Then the British came.In 1759, General James Wolfe defeated General Louis-Joseph de Montcalm at Quebec City on the Plains of Abraham and the course of history changed forever.The royal instructions to General Murray, the first civil governor of the province, required him to admit of no “Ecclesiastical Jurisdiction of the See of Rome.” He was also requested to encourage the creation of Protestant schools and churches.However, this policy was soon reversed. The British ceased to suppress the French of Quebec or what they called Lower Canada and allowed them to preserve their language, religion, culture and system of law. Many years later, with the restoration of rights for Catholics in England, the Church was able to expand into English Canada. The Archdiocese of Quebec gave birth, among others, to the Diocese of Kingston in 1826, the Diocese of Charlottetown in 1829 and the Diocese of Halifax in 1842.Consequently, the Archdiocese of Kingston isCanada‘s oldest English-speaking Roman Catholic Diocese.It once included suffragan dioceses of Hamilton, London, Saint-Catharines, Thunder Bay and Toronto.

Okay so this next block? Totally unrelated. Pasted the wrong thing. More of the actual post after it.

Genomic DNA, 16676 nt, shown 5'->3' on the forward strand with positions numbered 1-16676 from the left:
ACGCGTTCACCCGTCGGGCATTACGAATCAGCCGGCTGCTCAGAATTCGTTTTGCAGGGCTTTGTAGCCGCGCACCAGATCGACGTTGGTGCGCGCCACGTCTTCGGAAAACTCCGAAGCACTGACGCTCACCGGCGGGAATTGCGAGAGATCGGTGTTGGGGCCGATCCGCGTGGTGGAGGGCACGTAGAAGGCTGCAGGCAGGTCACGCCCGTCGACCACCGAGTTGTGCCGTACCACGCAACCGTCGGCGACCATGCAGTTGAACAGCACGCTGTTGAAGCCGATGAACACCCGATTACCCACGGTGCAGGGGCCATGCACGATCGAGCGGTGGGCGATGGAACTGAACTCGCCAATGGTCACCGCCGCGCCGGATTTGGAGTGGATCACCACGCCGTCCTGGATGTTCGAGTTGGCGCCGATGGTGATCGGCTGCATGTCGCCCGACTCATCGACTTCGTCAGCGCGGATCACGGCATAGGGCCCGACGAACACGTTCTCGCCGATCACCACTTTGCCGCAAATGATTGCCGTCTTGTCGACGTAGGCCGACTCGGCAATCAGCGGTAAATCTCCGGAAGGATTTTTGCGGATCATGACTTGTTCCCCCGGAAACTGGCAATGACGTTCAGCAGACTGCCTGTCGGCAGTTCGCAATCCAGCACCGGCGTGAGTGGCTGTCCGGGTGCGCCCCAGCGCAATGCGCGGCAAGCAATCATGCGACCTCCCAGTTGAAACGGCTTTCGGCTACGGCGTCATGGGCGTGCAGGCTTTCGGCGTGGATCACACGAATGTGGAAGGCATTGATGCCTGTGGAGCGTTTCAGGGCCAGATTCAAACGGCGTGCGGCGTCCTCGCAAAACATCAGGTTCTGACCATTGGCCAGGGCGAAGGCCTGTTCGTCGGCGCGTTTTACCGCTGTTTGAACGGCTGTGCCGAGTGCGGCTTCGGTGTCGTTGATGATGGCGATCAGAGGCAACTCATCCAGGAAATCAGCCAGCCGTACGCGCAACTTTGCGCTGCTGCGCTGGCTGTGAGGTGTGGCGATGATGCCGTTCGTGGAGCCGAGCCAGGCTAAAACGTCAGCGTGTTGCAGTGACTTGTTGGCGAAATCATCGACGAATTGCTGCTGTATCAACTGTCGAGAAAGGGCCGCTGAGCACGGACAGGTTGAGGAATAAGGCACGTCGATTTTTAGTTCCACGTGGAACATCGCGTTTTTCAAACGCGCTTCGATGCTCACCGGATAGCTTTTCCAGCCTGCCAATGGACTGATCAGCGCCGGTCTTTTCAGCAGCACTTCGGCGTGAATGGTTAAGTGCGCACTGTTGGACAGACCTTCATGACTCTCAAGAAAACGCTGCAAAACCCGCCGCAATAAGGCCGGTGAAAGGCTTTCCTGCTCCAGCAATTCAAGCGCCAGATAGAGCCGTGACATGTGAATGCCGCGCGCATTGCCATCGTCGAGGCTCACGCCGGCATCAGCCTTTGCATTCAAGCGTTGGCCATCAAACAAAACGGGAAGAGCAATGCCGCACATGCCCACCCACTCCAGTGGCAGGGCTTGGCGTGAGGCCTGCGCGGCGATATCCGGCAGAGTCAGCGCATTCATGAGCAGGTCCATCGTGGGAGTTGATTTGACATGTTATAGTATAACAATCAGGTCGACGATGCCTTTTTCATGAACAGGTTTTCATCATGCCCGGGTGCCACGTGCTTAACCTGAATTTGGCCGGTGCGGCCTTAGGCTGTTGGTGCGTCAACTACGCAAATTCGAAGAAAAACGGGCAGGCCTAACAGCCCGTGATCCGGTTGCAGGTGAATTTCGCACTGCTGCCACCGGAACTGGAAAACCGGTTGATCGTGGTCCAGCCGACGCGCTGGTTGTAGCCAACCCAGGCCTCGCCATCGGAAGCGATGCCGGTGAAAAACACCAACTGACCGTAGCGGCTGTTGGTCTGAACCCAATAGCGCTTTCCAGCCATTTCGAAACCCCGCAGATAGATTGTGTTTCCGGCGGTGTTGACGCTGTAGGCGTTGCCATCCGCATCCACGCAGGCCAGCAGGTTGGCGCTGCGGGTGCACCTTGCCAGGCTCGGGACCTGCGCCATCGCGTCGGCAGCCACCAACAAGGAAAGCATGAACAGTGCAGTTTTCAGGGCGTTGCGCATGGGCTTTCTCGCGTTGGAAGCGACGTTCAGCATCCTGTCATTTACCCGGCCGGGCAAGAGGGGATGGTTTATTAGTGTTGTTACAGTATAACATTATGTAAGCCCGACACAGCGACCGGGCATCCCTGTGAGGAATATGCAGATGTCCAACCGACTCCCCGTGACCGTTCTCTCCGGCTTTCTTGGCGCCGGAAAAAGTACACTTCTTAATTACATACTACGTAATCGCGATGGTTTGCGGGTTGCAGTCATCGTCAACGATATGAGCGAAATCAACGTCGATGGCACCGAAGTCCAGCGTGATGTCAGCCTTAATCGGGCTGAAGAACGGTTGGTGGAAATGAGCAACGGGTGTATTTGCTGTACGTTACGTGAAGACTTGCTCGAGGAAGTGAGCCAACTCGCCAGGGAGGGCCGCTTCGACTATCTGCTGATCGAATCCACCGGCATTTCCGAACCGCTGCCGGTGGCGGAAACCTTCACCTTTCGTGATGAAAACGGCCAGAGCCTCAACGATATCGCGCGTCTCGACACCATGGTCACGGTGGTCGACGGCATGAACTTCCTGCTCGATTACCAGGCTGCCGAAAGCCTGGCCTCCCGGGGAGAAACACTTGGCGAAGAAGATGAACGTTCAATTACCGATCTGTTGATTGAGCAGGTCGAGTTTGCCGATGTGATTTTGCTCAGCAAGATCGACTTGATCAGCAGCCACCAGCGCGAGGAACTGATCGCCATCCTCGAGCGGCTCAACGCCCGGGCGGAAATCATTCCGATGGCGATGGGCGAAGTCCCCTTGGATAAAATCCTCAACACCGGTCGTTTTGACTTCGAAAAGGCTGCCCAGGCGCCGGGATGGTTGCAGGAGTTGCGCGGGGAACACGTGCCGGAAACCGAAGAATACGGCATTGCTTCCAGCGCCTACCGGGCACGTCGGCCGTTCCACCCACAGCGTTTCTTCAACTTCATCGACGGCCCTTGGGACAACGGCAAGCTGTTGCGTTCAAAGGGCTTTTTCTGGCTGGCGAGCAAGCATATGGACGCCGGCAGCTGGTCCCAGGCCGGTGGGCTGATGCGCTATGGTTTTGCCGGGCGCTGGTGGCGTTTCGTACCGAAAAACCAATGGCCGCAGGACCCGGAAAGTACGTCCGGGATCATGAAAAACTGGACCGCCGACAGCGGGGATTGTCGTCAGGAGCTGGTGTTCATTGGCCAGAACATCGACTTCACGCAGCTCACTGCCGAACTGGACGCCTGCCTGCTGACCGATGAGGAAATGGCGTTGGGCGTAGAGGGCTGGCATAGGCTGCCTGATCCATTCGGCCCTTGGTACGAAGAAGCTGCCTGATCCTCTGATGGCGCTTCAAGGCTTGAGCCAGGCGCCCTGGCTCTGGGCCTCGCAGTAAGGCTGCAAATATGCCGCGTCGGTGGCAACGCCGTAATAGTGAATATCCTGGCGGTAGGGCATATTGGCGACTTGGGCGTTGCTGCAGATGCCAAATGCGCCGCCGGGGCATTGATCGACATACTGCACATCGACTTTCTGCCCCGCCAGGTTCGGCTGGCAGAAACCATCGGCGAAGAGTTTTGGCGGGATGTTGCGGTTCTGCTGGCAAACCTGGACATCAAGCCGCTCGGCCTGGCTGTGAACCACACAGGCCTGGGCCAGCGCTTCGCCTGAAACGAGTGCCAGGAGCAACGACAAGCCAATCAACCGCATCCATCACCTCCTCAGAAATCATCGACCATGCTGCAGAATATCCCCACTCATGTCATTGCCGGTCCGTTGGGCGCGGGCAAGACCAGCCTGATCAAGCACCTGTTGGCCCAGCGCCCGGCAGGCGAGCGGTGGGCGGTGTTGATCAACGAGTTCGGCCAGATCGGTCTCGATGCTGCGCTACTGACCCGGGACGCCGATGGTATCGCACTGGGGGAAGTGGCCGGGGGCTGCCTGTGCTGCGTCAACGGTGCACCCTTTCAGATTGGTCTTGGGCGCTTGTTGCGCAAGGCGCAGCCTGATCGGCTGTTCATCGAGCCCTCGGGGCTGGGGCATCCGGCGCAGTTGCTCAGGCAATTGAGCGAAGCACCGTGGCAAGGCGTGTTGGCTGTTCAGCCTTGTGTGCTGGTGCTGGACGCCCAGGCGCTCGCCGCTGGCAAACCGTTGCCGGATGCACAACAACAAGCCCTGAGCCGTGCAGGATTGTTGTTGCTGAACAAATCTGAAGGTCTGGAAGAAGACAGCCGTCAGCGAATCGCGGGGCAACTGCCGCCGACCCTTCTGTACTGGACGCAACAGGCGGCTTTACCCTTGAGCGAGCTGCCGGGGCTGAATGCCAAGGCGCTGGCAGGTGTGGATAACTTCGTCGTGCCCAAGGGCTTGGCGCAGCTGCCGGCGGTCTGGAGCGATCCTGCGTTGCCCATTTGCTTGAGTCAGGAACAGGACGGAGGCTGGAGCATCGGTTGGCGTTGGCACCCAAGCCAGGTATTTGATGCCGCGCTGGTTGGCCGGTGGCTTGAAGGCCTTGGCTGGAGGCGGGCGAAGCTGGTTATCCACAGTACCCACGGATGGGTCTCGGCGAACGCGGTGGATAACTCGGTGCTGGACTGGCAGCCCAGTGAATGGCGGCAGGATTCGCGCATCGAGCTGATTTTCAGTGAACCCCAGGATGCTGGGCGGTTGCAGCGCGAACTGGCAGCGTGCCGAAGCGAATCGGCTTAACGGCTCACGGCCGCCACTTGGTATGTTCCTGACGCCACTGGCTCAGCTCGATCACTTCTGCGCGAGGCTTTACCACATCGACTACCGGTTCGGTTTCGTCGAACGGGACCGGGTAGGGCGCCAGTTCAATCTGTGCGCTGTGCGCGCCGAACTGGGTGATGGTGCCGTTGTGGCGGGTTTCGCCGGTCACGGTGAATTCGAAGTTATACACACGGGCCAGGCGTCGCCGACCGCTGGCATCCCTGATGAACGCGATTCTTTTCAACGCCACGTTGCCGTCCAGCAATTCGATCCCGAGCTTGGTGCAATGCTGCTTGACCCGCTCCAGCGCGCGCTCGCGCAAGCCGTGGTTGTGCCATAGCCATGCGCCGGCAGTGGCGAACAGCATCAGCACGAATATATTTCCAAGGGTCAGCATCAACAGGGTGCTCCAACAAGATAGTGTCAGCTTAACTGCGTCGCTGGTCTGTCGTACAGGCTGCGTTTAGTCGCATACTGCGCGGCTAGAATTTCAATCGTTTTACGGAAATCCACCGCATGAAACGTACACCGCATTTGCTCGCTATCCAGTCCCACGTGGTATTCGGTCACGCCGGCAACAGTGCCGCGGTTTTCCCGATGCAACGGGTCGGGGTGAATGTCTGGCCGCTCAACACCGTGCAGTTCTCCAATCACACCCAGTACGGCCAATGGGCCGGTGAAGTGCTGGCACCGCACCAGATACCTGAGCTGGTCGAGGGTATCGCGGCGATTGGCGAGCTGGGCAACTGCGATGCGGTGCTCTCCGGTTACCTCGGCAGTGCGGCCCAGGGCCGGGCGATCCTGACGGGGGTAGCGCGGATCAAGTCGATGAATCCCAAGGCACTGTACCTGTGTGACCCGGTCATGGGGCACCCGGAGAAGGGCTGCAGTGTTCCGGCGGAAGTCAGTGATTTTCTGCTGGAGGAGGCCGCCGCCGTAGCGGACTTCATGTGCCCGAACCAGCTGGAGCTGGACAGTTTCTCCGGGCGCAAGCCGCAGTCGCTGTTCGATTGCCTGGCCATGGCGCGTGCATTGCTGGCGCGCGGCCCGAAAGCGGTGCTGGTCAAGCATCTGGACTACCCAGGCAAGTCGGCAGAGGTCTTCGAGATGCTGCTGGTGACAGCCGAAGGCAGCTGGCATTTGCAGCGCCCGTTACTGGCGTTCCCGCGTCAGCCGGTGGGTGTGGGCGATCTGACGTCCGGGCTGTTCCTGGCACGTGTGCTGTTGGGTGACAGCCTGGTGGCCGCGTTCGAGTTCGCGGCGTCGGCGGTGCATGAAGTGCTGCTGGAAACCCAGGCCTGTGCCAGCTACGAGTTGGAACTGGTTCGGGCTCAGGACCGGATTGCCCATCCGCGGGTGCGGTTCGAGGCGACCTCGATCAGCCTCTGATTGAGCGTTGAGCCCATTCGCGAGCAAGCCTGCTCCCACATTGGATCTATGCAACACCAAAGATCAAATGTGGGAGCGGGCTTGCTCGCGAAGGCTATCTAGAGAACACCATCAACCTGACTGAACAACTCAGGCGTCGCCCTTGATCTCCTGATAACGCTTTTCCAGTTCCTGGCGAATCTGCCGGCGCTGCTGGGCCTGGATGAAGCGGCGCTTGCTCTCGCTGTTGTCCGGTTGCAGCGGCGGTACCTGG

At the time of the conquests, there were three clerical communities in New France: Jesuits, Récollets and Sulpicians.There were also seven communities of women.The British refused to allow the Jesuits and the Récollets to receive new members, but the Sulpicians, who could present themselves as diocesan clergy, were able to carry on. The women’s communities, regarded by the British as less dangerous and as offering valuable social services, were allowed to continue. By 1837, there were over 300 professed sisters.The establishment of the diocese of Montréal in 1836 brought a remarkable evolution.In 1841, on a visit to Europe, Archbishop Ignace Bourget approached several French communities.As a result, a year later, the Jesuits sent six priests and three lay brothers to Montréal. The Viatorians, founded in 1831 by Louis Querbes, sent five priests to open a college, school and novitiate in Joliette in 1847. Also in 1847 the Congregation of the Holy Cross, under its founder, Basile Moreau, sent out a priest, seven brothers and four sisters. Elsewhere, in 1850, Armand de Charbonnel, second bishop of Toronto, brought in the Basilian Fathers, founded 1822 inFrance. Many Canadian female communities were born during Bishop Bourget’s mandate.In 1844, he approved Émilie Gamelin’s institution of the Sisters of Providence to care for the poor, and the teaching order of the Sisters of the Holy Names of Jesus and Mary by Eulalie Durocher.In 1848, to care for unwed mothers and their children, he asked Rosalie Jetté, a widow and mother of eleven children, to set up the Soeurs de la Miséricorde.In 1850, he welcomed Marie-Esther Blondin’s foundation of the Sisters of Saint Anne, whose charge was to labour in the public schools of the countryside.